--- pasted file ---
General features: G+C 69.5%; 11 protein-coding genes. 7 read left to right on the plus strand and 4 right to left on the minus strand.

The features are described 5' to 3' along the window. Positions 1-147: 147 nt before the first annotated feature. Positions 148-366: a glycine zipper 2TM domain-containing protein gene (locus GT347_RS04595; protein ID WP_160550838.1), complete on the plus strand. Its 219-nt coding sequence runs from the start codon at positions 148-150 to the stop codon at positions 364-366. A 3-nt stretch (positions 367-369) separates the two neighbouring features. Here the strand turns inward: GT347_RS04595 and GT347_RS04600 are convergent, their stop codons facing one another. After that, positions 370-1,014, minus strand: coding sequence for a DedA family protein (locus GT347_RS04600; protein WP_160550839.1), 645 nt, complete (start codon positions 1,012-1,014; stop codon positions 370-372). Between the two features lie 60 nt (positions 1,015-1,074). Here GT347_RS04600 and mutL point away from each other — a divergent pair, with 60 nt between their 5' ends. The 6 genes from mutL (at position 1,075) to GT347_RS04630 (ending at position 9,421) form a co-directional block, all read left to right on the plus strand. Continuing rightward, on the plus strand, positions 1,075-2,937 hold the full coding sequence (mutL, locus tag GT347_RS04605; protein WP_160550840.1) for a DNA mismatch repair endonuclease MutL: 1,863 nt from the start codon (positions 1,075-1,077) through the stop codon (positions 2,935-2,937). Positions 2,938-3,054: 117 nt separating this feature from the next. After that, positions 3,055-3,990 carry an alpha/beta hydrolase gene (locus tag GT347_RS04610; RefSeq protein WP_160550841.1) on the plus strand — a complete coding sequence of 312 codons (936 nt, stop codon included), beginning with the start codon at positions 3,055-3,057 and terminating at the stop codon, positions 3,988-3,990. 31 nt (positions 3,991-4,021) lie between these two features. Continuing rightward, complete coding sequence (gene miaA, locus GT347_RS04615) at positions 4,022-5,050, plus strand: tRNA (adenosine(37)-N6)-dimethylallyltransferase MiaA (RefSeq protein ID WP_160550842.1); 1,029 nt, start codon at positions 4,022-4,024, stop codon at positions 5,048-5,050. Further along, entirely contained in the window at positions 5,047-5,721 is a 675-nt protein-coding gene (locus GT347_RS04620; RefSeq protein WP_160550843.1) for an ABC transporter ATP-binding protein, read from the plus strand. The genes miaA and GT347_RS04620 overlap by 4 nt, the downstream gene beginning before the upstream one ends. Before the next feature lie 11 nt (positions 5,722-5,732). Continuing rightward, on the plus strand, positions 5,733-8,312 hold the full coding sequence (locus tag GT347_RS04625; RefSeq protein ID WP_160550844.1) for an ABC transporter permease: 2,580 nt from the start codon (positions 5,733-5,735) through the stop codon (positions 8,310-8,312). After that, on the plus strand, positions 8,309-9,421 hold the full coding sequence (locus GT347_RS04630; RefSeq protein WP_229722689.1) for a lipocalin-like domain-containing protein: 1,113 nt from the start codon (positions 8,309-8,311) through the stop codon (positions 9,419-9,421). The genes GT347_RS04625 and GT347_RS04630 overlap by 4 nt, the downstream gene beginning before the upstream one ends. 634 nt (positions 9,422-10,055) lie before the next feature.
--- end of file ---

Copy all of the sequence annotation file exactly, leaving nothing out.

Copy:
General features: G+C 69.5%; 11 protein-coding genes. 7 read left to right on the plus strand and 4 right to left on the minus strand.

The features are described 5' to 3' along the window. Positions 1-147: 147 nt before the first annotated feature. Positions 148-366: a glycine zipper 2TM domain-containing protein gene (locus GT347_RS04595; protein ID WP_160550838.1), complete on the plus strand. Its 219-nt coding sequence runs from the start codon at positions 148-150 to the stop codon at positions 364-366. A 3-nt stretch (positions 367-369) separates the two neighbouring features. Here the strand turns inward: GT347_RS04595 and GT347_RS04600 are convergent, their stop codons facing one another. After that, positions 370-1,014, minus strand: coding sequence for a DedA family protein (locus GT347_RS04600; protein WP_160550839.1), 645 nt, complete (start codon positions 1,012-1,014; stop codon positions 370-372). Between the two features lie 60 nt (positions 1,015-1,074). Here GT347_RS04600 and mutL point away from each other — a divergent pair, with 60 nt between their 5' ends. The 6 genes from mutL (at position 1,075) to GT347_RS04630 (ending at position 9,421) form a co-directional block, all read left to right on the plus strand. Continuing rightward, on the plus strand, positions 1,075-2,937 hold the full coding sequence (mutL, locus tag GT347_RS04605; protein WP_160550840.1) for a DNA mismatch repair endonuclease MutL: 1,863 nt from the start codon (positions 1,075-1,077) through the stop codon (positions 2,935-2,937). Positions 2,938-3,054: 117 nt separating this feature from the next. After that, positions 3,055-3,990 carry an alpha/beta hydrolase gene (locus tag GT347_RS04610; RefSeq protein WP_160550841.1) on the plus strand — a complete coding sequence of 312 codons (936 nt, stop codon included), beginning with the start codon at positions 3,055-3,057 and terminating at the stop codon, positions 3,988-3,990. 31 nt (positions 3,991-4,021) lie between these two features. Continuing rightward, complete coding sequence (gene miaA, locus GT347_RS04615) at positions 4,022-5,050, plus strand: tRNA (adenosine(37)-N6)-dimethylallyltransferase MiaA (RefSeq protein ID WP_160550842.1); 1,029 nt, start codon at positions 4,022-4,024, stop codon at positions 5,048-5,050. Further along, entirely contained in the window at positions 5,047-5,721 is a 675-nt protein-coding gene (locus GT347_RS04620; RefSeq protein WP_160550843.1) for an ABC transporter ATP-binding protein, read from the plus strand. The genes miaA and GT347_RS04620 overlap by 4 nt, the downstream gene beginning before the upstream one ends. Before the next feature lie 11 nt (positions 5,722-5,732). Continuing rightward, on the plus strand, positions 5,733-8,312 hold the full coding sequence (locus tag GT347_RS04625; RefSeq protein ID WP_160550844.1) for an ABC transporter permease: 2,580 nt from the start codon (positions 5,733-5,735) through the stop codon (positions 8,310-8,312). After that, on the plus strand, positions 8,309-9,421 hold the full coding sequence (locus GT347_RS04630; RefSeq protein WP_229722689.1) for a lipocalin-like domain-containing protein: 1,113 nt from the start codon (positions 8,309-8,311) through the stop codon (positions 9,419-9,421). The genes GT347_RS04625 and GT347_RS04630 overlap by 4 nt, the downstream gene beginning before the upstream one ends. 634 nt (positions 9,422-10,055) lie before the next feature.